It's one thing to have a city such as NYC unaffordable because there is a mass transit system in place that allows those who work in NYC to commute. In the ADKs, the only commuting mechanism is your vehicle which nowadays is nearly unaffordable as a means to get hinther and yon especially in a environment where home and work can be a distance apart.
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Old 05-14-2022, 09:26 PM   #23
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Not to mention heating in addition to gasoline. I use to get oil bills around $400. Last week's was over $1000. Don't think dorms work for a family of 4 but like the Star program thoughts.
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Old 05-15-2022, 08:44 AM   #24
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Fuel oil is a concern. We need to get off that stuff although I’m sure a number of people in the region are invested in this and the alternatives are not cheap.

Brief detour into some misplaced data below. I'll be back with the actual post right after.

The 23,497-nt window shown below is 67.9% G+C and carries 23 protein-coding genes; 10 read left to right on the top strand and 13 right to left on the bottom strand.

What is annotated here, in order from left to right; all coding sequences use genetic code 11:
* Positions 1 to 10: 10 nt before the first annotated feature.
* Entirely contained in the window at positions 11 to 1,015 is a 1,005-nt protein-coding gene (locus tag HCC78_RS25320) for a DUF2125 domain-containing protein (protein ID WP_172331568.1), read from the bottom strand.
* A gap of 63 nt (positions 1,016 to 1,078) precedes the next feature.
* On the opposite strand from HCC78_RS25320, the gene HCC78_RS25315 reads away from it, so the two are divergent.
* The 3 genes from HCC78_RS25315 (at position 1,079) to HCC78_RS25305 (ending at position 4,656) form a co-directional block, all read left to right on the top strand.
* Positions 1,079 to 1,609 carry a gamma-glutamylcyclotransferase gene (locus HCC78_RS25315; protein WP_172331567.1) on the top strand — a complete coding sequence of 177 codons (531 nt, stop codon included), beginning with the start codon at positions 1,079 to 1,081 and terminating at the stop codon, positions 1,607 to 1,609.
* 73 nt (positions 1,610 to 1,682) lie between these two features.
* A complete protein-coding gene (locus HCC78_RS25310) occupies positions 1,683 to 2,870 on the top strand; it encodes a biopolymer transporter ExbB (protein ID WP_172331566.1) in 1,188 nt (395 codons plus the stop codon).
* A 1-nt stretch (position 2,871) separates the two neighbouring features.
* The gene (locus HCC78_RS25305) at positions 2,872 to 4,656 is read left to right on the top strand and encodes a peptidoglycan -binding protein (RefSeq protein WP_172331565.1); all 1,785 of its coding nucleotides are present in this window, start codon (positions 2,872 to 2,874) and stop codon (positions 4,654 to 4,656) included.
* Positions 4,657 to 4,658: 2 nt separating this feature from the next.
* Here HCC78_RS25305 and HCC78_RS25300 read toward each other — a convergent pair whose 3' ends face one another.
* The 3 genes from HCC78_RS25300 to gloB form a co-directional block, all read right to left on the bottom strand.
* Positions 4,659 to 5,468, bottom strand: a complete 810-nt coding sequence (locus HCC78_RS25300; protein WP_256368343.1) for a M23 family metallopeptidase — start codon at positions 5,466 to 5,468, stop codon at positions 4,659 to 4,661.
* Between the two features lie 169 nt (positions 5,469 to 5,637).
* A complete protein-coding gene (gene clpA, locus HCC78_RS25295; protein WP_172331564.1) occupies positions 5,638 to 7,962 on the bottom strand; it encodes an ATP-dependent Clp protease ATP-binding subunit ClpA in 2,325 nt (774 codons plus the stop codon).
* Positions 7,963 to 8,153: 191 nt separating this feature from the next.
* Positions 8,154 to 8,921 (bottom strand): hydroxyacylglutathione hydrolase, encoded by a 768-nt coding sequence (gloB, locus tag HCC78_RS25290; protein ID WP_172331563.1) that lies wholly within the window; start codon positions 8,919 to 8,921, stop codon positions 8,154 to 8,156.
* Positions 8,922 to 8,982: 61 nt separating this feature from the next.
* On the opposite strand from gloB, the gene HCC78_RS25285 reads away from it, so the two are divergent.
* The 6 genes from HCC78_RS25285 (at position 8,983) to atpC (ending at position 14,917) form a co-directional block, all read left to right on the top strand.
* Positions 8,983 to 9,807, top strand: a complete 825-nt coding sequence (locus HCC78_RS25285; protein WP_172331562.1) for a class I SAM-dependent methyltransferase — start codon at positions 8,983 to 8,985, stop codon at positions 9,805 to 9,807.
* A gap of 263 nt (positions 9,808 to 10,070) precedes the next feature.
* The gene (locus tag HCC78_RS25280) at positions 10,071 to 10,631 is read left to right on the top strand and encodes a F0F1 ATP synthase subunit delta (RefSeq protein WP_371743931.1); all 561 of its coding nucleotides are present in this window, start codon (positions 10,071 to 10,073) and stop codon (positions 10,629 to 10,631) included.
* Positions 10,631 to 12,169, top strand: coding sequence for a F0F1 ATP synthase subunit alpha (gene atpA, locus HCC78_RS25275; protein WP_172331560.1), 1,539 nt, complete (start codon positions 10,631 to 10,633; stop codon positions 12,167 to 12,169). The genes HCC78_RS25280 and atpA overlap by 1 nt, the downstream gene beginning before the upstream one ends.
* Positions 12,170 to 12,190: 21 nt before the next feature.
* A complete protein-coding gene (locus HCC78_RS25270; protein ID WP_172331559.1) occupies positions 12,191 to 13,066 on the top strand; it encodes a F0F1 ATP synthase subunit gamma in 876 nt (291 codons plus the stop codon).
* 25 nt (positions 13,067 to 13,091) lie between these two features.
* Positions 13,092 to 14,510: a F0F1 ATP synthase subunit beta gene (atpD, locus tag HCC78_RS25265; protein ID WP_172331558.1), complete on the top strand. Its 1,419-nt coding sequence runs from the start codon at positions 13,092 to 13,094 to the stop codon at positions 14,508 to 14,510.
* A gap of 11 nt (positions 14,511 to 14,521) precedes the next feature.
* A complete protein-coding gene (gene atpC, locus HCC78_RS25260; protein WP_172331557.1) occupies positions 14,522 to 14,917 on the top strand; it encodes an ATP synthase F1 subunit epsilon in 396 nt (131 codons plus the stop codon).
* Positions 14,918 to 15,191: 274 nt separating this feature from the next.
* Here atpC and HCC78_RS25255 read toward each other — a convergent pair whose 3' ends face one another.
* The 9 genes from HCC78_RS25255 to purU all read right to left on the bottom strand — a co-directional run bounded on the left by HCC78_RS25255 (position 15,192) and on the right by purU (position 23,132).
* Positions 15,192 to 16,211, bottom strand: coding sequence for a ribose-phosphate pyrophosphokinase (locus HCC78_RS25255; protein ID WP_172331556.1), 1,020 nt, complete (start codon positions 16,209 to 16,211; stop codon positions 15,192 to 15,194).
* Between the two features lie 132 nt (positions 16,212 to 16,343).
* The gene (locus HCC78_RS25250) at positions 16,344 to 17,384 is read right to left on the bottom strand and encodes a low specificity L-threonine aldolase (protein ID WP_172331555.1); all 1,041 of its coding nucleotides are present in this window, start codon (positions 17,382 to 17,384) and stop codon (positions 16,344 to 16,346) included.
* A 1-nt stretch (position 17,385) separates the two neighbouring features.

I found it interesting that central New York had its own regional program to alleviate cost of geothermal. I’m also not sure this will be the end all, say all in terms of heat energy. In fact, due to remoteness and storm interruptions, I’m not sure the grid alone is going to work in the north country. With any change in our dependence on fossil fuels and increasing prices, this will certainly strain those individuals the most.
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Old 05-15-2022, 06:28 PM   #25
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Fuel oil is a concern. We need to get off that stuff although I?m sure a number of people in the region are invested in this and the alternatives are not cheap.